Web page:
Glimpses of India – A Baker from Goa Class 10 Summary | Class 10 English Chapter 7 Summary

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Chapter Sketch of ‘ A Baker from Goa’

This part of the chapter is a pen-portrait of a traditional Goan village baker or “Pader’ who still has an important place in the Goan culture.

A Baker From Goa By Lucio Rodrigues

The lesson ‘A BAKER FROM GOA’ revolves around the significance of a baker in the Goan society with bread forming an integral part of the Goan celebrations. The lesson begins with the Portuguese influence in bread making. In spite of their departure, the bread maker or the
baker has retained an ineluctable stature. The baker known as Pader in Goa used to be regarded as a friend, companion and guide who visited twice a day.
The musical jhang-jhang announced his arrival in the morning to deliver loaves for the elders and bread bangles for the children who in their eagerness didn’t care even to brush their teeth before having it. Bread was a prominent dish served on various occasions in different forms which made the presence of the baker absolutely essential. The writer mentions about the attire of the baker during the Portuguese days.
It was called a ‘Kabai’ which was a single-piece long frock reaching down to the knees which later changed to a shirt and trousers. The trouser shorter than full-length pants and longer than the half-pants which is now popularly worn by many known as a ‘Bermuda’. The baker recorded his accounts on a wall using a pencil, which he collected at the end of the month. The lesson ends by stating that baking was a profitable business and the baker, his family and servants looked very happy and prosperous with a plump physique.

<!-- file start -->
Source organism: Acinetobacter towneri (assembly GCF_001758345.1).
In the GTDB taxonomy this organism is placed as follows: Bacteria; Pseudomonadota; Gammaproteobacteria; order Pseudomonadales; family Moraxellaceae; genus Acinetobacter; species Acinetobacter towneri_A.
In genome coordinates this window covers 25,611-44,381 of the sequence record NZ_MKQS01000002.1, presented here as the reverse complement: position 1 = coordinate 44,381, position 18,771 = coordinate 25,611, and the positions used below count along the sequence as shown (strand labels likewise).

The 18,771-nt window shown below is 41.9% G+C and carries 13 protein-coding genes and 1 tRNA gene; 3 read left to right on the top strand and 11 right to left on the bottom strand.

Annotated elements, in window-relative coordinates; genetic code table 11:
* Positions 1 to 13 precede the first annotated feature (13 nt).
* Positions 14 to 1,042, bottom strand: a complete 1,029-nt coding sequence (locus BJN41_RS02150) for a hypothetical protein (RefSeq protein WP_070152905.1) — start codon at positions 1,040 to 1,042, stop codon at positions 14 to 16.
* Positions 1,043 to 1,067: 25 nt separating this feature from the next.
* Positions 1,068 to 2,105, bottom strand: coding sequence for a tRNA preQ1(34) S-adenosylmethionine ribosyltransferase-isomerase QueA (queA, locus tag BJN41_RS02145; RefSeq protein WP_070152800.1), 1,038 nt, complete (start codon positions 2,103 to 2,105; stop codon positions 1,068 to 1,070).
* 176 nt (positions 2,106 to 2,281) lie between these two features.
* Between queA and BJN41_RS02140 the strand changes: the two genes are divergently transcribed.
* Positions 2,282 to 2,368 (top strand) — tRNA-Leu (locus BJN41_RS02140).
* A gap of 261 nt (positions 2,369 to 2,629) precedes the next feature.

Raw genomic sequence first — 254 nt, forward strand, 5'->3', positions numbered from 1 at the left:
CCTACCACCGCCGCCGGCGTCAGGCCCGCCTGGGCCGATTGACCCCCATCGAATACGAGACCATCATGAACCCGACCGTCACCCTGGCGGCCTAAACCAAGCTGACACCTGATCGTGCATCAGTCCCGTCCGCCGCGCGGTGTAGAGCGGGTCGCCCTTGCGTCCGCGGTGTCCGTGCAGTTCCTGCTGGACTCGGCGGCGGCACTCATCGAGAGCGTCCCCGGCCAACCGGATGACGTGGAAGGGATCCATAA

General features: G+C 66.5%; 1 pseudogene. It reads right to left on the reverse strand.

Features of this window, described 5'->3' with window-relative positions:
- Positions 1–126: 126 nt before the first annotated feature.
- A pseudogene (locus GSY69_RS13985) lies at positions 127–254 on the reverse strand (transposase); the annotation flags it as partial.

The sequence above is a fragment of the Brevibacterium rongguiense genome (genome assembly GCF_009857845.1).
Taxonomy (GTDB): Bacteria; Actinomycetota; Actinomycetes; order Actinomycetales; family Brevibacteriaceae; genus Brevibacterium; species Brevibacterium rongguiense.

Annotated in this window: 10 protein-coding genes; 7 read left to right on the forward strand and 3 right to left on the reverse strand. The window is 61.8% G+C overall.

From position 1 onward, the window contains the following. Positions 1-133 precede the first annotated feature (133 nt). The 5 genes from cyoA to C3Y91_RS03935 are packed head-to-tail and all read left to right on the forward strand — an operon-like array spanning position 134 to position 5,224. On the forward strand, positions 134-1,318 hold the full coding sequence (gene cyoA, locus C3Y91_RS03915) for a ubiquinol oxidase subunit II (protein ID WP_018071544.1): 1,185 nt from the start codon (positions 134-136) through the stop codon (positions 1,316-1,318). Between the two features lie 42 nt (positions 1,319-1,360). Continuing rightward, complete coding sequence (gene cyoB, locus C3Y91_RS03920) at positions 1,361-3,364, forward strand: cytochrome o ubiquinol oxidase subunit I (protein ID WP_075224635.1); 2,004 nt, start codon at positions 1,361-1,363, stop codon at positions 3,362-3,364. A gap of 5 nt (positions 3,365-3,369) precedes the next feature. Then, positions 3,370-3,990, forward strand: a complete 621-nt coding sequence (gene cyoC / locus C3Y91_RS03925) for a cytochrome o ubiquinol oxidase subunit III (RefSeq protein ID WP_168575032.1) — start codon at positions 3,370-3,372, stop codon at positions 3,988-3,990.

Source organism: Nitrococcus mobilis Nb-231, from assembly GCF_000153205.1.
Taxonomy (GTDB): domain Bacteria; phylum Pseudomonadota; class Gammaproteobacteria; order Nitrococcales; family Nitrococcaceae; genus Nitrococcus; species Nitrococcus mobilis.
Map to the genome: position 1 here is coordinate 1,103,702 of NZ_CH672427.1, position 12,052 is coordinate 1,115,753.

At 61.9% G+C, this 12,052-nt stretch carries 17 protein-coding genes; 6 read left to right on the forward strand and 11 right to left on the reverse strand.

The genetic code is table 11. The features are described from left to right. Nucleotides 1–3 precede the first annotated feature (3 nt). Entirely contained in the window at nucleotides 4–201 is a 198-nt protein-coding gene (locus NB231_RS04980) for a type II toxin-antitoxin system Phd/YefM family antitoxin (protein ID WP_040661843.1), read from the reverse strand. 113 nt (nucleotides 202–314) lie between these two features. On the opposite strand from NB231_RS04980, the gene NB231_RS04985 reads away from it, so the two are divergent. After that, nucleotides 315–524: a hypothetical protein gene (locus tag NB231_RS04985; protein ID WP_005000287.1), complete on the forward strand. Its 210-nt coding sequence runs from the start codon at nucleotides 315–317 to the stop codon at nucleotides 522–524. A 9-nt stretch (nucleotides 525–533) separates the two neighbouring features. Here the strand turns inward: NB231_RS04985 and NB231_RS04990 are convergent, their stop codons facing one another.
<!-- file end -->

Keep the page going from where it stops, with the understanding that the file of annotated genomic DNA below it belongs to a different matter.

The Old Portuguese Days in Goa

In the old days of Goa, the Portuguese were famous for their loaves of bread. The Portuguese left Goa a long time ago but the traditional bakers and their furnaces (a machine for baking) still exist there. The mixers, molders and the people who bake the loaves still exist carrying on their business of baking. The sound of the baker’s bamboo in the morning can still be heard in some places. These bakers are still known as pader in Goa

The Traditional Baker during the Narrator’s Childhood

The narrator recalls his childhood in Goa, when the baker used to be their friend, companion and guide. He came to their house twice a day. He came once in the morning while selling his bread and again in the evening after selling all his bread.

The baker used to arrive with a jingling sound of the bamboo stick that woke everyone up. As soon as the children heard the sound, they ran to meet the baker and get the bread handles which was sometimes made of sweet bread.

The Baker’s Arrival

The baker used to carry the bread basket on his head along with a bamboo stick. His one hand supported the basket and the other hand banged the bamboo stick on the ground. As
the baker came, he would great the lady of the house and put his basket on the stick The children would be pushed aside and the loaves would be delivered to the maidservant. Howerver, the children still found a way to peep into the basket. The author remembers the sweet fragrance of the bread and how they did not even brush their teeth before eating anything.

Importance of Bread in Traditional Ceremonies

The presence of a baker was essential during those times in Goa. Marriages or any festival were incomplete without the sweet bread known as bol. Sandwiches were prepared by the lady of the house for her daughter’s engagement. Cakes and Bolinhas were essential for Christmas and other festivals

The Baker’s Dress and Monthly Accounts

The baker in Goa wore a special dress known as Kabai. It was a single piece long frock that reached down to his knees. During the narrator’s childhood, bakers wore shirts trousers which were shorter than full-length and longer than half pants. Even today in Goa, if anyone in the streets is seen wearing half pants, he is referred to as a pader. The baker used to maintain his monthly accounts on a wall in pencil and collected his bills at the end of the month

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Baking: A Profitable Profession

In old days, baking was a profitable profession. A baker’s family and servants were always happy and prosperous. Their plump body structure proved the fact that a baker and their family were never hungry.

Word Meanings:

  • Reminiscing nostagically: thinking fondly of the past
  • Vanished: to disappear
  • Mixers: People Who kneeding the Flour
  • Moulders: People who gave speacial shape to bread
  • Furnace: Very hot enclosed chamber
  • Extinguisged: to end
  • Thud: a dull and heavy sound
  • Jingle :a light ringing sound
  • Peculiar: particular
  • Prosperoud: Marked Success
  • Open Testimony: Public testing about quality


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